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RAY LEWIS, a retired Philadelphia polilce captain, joined forces with Occupy protesters, saying corporate America was using police “as hired thugs.”

As Occupy camps from coast to coast face evictions — and in many cases have already been pushed out of parks and plazas like so much human trash — it's clear that the institutional response to the movement is escalating dangerously. Likewise, relations between police and activists seem to be deteriorating, as non-violent protesters continue to be arrested almost daily.

But as tensions build between Occupiers and Big Brother, what's also true is that individual officers are increasingly concerned about their role in combating Occupy. Even in cities where the overall police response has been barbaric, there's a growing sense that cops who've been charged with breaking camps are unnerved by such orders.

Earlier this week, Los Angeles authorities avoided a riot by working with protesters, and even thanking them publicly for demonstrating their right to free speech. On a smaller scale, last month in Oregon an officer was seen sobbing in his combat gear while raiding a Portland encampment. In October, Albany police — along with state troopers — refused to arrest protesters despite pressure from the city's mayor and New York Governor Andrew Cuomo.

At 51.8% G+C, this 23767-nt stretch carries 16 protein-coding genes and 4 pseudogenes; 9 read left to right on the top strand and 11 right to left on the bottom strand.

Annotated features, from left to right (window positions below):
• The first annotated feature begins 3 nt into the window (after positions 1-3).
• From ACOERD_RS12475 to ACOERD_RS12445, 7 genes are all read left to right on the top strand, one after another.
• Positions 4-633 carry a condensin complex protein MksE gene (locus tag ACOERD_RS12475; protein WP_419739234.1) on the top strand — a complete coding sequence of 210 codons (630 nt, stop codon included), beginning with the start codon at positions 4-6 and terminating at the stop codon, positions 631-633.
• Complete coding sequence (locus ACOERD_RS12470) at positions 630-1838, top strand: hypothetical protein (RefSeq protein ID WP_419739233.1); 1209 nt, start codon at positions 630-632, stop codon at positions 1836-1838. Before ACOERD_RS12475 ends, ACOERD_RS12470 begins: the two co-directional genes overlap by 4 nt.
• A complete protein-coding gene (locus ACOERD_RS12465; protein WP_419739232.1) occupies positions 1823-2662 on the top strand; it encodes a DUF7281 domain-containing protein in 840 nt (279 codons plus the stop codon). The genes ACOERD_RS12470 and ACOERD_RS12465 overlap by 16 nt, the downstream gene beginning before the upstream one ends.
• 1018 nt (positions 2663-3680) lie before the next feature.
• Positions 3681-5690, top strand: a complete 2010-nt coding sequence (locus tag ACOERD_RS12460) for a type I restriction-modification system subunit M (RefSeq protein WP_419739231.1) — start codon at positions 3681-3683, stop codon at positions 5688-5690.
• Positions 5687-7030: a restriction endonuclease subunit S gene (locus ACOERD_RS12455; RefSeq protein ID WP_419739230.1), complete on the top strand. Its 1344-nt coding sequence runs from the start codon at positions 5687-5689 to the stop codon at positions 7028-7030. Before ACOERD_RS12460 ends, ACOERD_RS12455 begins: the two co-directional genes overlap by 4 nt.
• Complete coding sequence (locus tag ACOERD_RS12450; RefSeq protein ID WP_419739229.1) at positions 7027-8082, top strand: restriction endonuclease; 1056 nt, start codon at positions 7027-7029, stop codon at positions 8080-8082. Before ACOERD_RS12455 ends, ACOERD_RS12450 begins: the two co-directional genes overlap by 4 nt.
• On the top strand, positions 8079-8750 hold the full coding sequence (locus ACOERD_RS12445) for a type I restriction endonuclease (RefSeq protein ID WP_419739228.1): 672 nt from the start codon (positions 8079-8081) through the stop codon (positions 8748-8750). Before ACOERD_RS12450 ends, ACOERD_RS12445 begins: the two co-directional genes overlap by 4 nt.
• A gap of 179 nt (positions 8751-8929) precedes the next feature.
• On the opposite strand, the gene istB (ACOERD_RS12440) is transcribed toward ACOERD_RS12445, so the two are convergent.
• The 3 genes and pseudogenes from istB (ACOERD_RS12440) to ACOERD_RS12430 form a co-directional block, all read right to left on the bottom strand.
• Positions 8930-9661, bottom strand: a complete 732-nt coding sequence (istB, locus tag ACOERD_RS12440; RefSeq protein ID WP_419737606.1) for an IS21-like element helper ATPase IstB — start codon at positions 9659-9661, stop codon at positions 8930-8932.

At least one Occupier believes that such sentiments are not anomalous. Calling himself Danny — he wouldn't reveal his true identity — he created a movement-within-a-movement, Occupy Police (OcPo), designed to be an outlet for officers of all ranks, everywhere, to speak openly about Occupy.

"We think solidarity with police is needed," says Danny in the only interview he's granted to date. As he launches Operation SHIELD — an OcPo initiative calling for civilians, ex-police, and ex-military to physically step in between protesters and cops in the event of future confrontations — Danny's goal is to bridge this most glaring divide among so-called 99 percenters. He continues: "There are a lot of active cops right now who can't speak, can't get involved, and have no place in this protest . . . but they sympathize with the direction of the movement and its political standpoints — that the system is screwed up, and that this is about bad government. They also believe that it's not good for this to turn into a street war between police and protesters."


UNHAPPY OFF THE RECORD

Danny started OcPo in mid-October, after a series of intense talks with buddies on the Boston force about the eviction of Occupiers from the Rose Kennedy Greenway on Columbus Day. "My friends who are cops did not like what happened," he says. "They have to do their job — and they can't act out about it openly — but they're unhappy off the record with what's going on, and they're not happy with having to arrest non-violent protesters."

By early November, Ocpo had thousands of connections on Facebook and Twitter, and what Danny described as an outpouring of moral support and gratitude from police. While any cop who supports OcPo understandably can't say so in public (or to the Phoenix), the platform has allowed at least one officer to express himself. Fred Shavies of Oakland PD was accused by activists of attempting to covertly infiltrate the Occupy in his city. "I totally agree with Occupy Wall Street," Shavies says in a video on the OcPo Web site. "I identify with the 99 percent, but I also have a job to do."

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